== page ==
Sunday, May 29, 2011

New Shoes

I have been running in Brooks Cascadias for nearly five years. I've burned through about 6 pairs. That's a lot for me. With only one exception, they have been incredible for trail running, snow running, ice running, road running and plain not running.

My good friend Pete does not run in Brooks. He has run in just about everything, pausing on Montrail for awhile. I love running with Pete, primarily because he never pushes anything on me. I hope that by now, he could say the same of me.

Several weeks ago, after running together at O'Brien, Pete let me try on his bright red Inov8s; I think they were the X talons: a minimalist trail running shoe. This means that it has very little heel cushion and very little midsole support.

They felt like nothing I've ever put on. So...... after finding a discount online store, and then adding my UMTR discount, I've temporarily taken a leave of absence from Brooks:

Friday, May 27, 2011

Zeke Makes the Big TIme

Our children take fiddle lessons from the renowned Brian Wicklund. The little kids listen to Brian's CD during playtime. Little did we realize the pervasive nature of blue grass music until this:

Watch it on youtube as well - help this video go viral!

Tuesday, May 17, 2011

My Plug for "A Mile of Dreams"

Recently, Marty and I met a great couple, Jim and Chris.
It turns out that Jim has written a book; about running.

Jim recently told me that Run N Fun is carrying it now. The book is other places as well.

Amidst all the books on running out there, try reading this one from someone in our backyard.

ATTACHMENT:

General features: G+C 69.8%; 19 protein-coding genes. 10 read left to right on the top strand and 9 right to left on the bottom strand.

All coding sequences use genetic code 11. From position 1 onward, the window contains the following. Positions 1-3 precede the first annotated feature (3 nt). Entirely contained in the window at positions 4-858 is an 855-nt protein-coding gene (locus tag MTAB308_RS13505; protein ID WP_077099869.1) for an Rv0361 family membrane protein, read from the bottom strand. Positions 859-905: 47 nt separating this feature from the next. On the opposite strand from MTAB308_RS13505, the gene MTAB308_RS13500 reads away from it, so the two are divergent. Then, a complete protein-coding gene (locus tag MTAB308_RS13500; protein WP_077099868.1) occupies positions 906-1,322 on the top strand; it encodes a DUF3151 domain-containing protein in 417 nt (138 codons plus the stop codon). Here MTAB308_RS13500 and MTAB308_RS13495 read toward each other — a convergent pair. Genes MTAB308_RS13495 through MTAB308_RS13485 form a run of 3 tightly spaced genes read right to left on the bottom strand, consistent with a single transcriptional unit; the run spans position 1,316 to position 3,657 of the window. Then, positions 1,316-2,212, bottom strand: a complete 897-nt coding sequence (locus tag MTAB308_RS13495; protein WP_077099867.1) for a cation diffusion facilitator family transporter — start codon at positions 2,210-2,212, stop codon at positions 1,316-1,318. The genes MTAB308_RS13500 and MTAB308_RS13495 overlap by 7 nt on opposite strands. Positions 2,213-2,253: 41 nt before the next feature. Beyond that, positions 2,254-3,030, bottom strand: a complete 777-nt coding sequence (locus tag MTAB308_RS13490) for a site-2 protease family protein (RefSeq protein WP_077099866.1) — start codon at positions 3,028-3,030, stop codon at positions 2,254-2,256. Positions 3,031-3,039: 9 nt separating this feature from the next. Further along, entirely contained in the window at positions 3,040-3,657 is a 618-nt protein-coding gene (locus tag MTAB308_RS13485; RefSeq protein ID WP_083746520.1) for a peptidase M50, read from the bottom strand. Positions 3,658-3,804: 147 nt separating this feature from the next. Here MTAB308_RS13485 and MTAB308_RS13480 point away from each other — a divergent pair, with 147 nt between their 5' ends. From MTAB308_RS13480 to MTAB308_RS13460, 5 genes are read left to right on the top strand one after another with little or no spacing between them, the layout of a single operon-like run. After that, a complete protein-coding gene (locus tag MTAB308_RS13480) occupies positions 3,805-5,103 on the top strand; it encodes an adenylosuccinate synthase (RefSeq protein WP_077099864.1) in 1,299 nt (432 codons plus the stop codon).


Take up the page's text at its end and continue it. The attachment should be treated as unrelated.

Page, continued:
Here's a synopsis:

Jim Trevis, a former 800-meter runner, has written a novel called A Mile of Dreams. It’s central theme is Joe Mitchell’s desire to join the track team his senior year, fall in love and win the conference mile race. On deeper reading, the novel is also about strained family relationships as rural culture transitions from isolated, one-family farms to modern, commercial agriculture. The novel accurately portrays the toil that a dairy farm requires, consuming nearly every waking hour of the family. This constant grind gnaws away at the family physically and emotionally, jeopardizing the very relationships that family farms are supposed to embody. Despite the fact Joe’s absence threatens their livelihood, Joe’s father allows him to run track. That decision drives the novel into unexpected twists and turns. Having to reach their own grand pledge to help Joe achieve his dreams, his parents also come of age—once again finding that relationships— parents to son, husband to wife—are far more important than farm mortgages. The happiness and fate of all the book’s main characters hinge on whether Joe gets his chance to run the mile of his dreams. Signed copies of the book are available through Or it can be ordered through (publisher), or

Monday, May 9, 2011

A Good Movie

Marty and I have found that we prefer independent movies over box office movies, in general.
This last week, over the course of several evenings, we were hauntingly delighted as we worked our way through a Russian movie "The Island." We labored through the main character's endless and numerous trudges to get coal but found that "just around every corner" was another deeply insightful portrayal of mercy, forgiveness, insanity, compassion and hope.

This is a very moving and gripping story and I would recommend it highly to anyone who has despaired of their sin or has struggled to understand those who have.

Running for Something Bigger than Myself

If you are looking for a way to run for a purpose beyond just mileage or views or peaceful Saturday mornings, try this. I'm always amazed at what other people are doing for others.